Who Takes the Blame? The Strategic Effects of Collateral Damage

82 Pages Posted: 13 Aug 2009 Last revised: 6 Oct 2009

See all articles by Luke N. Condra

Luke N. Condra

Stanford University

Jacob N. Shapiro

Princeton University - Woodrow Wilson School of Public and International Affairs; Princeton University - Department of Political Science

Date Written: September 27, 2009

Abstract

Do armed actors in civil war reap strategic benefits from limiting civilian casualties and abiding by the laws of war? Furthermore, do civilians reward and punish armed actors for their behavior toward civilians? We study the strategic impact of civilian casualties in the Iraqi Civil War using original geo-coded data on Coalition-insurgent violence and on civilian casualties between February 2004 and December 2007. We argue that information civilians provide to Coalition forces is a key determinant of insurgent violence and provide evidence that this information ebbs and flows with how discriminately each actor treats the civilian population. We find that clear evidence that Coalition forces are punished for the collateral damage they inflict on civilians and that this indiscriminate behavior hurts the Coalition’s strategic objectives by increasing subsequent battlefield violence. We find limited evidence that civilians punish insurgent forces for their indiscriminate violence against civilians, at least in terms of reductions in subsequent violence. Besides implications for counter-insurgency policy, our data and findings advocate for the modeling of civil war-related outcomes at the sub-national level and for the inclusion of civilian agency in theories of insurgent violence.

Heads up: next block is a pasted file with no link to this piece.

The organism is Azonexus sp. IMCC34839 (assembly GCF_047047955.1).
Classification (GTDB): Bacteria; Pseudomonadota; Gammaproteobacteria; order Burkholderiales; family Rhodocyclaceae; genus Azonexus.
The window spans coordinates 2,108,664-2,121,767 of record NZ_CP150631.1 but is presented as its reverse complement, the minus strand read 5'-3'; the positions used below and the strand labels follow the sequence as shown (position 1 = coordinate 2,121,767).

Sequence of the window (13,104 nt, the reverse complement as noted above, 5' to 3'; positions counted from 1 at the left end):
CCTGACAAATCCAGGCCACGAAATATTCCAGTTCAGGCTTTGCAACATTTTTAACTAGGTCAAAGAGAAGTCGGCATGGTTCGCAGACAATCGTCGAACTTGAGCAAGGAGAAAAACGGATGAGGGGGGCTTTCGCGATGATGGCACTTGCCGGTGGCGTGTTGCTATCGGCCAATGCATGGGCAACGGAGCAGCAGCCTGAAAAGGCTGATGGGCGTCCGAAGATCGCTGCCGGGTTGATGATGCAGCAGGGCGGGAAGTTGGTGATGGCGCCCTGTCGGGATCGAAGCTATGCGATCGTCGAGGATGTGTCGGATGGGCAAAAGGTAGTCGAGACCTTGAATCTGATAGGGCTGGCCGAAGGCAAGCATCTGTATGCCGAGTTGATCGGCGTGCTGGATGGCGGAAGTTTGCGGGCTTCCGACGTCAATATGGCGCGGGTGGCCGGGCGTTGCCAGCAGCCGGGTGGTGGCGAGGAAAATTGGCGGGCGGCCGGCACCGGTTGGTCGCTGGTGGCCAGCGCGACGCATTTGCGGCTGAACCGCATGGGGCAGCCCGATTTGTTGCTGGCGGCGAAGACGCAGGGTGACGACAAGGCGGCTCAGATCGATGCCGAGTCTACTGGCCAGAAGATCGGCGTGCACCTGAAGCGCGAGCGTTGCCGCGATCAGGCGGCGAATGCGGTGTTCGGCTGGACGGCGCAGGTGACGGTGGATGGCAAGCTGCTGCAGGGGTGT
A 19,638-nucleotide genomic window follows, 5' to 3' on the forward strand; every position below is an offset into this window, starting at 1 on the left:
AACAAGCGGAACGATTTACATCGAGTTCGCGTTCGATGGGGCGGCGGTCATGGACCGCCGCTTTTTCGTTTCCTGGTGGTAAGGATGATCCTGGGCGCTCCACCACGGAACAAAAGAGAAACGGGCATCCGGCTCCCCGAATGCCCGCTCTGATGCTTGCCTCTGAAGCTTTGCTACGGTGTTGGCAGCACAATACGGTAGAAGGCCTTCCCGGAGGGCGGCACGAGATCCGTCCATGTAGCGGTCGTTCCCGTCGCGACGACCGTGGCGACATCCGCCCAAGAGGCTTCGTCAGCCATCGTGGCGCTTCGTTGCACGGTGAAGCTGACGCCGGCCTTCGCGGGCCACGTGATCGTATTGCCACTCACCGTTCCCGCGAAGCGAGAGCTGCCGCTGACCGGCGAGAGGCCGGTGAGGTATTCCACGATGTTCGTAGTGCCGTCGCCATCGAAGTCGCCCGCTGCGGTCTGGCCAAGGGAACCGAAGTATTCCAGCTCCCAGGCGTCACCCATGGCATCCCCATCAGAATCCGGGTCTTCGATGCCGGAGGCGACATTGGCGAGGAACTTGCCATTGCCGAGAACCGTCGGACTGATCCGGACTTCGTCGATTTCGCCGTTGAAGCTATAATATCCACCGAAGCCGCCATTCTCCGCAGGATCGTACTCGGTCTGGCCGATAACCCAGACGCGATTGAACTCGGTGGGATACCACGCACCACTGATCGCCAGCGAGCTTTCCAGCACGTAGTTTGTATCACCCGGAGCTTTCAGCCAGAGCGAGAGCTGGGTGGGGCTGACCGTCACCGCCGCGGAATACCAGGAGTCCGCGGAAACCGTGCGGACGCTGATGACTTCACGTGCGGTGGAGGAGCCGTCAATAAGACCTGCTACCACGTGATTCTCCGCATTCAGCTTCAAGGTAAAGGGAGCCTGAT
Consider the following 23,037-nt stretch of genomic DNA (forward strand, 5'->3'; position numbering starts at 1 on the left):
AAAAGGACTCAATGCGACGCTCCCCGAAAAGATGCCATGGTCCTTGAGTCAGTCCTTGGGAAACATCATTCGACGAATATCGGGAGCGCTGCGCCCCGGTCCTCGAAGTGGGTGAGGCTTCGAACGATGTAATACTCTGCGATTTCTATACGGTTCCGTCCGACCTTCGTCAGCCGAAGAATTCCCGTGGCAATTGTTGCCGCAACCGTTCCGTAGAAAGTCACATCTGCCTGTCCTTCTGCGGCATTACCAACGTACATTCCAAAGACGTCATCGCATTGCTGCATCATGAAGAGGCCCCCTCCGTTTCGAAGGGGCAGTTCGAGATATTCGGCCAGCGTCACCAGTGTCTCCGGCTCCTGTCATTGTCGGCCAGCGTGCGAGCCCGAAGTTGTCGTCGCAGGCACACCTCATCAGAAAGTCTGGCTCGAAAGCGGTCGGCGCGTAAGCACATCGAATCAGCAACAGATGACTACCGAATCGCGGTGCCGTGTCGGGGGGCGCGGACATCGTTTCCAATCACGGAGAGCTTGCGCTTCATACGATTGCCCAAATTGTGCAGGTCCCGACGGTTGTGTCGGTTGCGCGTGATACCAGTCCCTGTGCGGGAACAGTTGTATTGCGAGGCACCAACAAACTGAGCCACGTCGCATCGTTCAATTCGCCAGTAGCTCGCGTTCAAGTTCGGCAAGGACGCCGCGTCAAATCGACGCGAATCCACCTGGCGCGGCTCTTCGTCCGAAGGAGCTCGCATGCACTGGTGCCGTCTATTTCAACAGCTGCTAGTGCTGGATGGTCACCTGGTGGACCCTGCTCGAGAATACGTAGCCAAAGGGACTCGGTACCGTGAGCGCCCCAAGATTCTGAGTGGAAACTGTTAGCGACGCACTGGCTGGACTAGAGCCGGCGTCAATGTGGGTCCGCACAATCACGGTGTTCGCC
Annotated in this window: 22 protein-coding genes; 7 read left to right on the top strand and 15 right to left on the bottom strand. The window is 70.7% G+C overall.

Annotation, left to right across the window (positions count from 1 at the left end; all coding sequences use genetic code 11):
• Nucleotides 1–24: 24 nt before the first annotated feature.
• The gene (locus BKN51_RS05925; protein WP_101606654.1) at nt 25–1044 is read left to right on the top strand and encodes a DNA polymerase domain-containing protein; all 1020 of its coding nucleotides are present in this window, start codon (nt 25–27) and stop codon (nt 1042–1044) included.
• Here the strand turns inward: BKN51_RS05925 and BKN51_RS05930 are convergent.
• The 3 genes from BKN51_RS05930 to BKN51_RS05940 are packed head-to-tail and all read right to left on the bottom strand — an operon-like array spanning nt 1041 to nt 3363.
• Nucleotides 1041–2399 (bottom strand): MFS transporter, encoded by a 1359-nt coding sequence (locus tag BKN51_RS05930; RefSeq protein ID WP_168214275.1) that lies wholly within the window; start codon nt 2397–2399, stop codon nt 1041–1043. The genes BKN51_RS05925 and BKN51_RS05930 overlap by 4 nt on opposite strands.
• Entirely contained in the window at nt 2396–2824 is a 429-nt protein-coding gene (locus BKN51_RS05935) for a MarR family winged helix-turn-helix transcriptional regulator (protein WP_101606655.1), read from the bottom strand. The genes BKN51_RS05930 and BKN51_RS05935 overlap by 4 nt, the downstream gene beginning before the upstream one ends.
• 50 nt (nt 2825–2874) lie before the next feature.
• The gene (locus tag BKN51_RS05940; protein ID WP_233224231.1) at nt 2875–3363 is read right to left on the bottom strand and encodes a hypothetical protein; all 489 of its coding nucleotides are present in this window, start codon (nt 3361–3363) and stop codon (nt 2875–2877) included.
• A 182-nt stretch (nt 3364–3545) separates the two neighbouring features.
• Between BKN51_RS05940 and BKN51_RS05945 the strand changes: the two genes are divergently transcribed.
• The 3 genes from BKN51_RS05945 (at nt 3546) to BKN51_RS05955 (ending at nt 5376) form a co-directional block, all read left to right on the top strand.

Suggested Citation

Condra, Luke N. and Shapiro, Jacob N., Who Takes the Blame? The Strategic Effects of Collateral Damage (September 27, 2009). APSA 2009 Toronto Meeting Paper. Available at SSRN: https://ssrn.com/abstract=1449387

Luke N. Condra (Contact Author)

Stanford University ( email )

Stanford, CA 94305
United States

Jacob N. Shapiro

Princeton University - Woodrow Wilson School of Public and International Affairs ( email )

Princeton University
Princeton, NJ 08544-1021
United States

Princeton University - Department of Political Science ( email )

Corwin Hall
Princeton, NJ 08544-1013
United States

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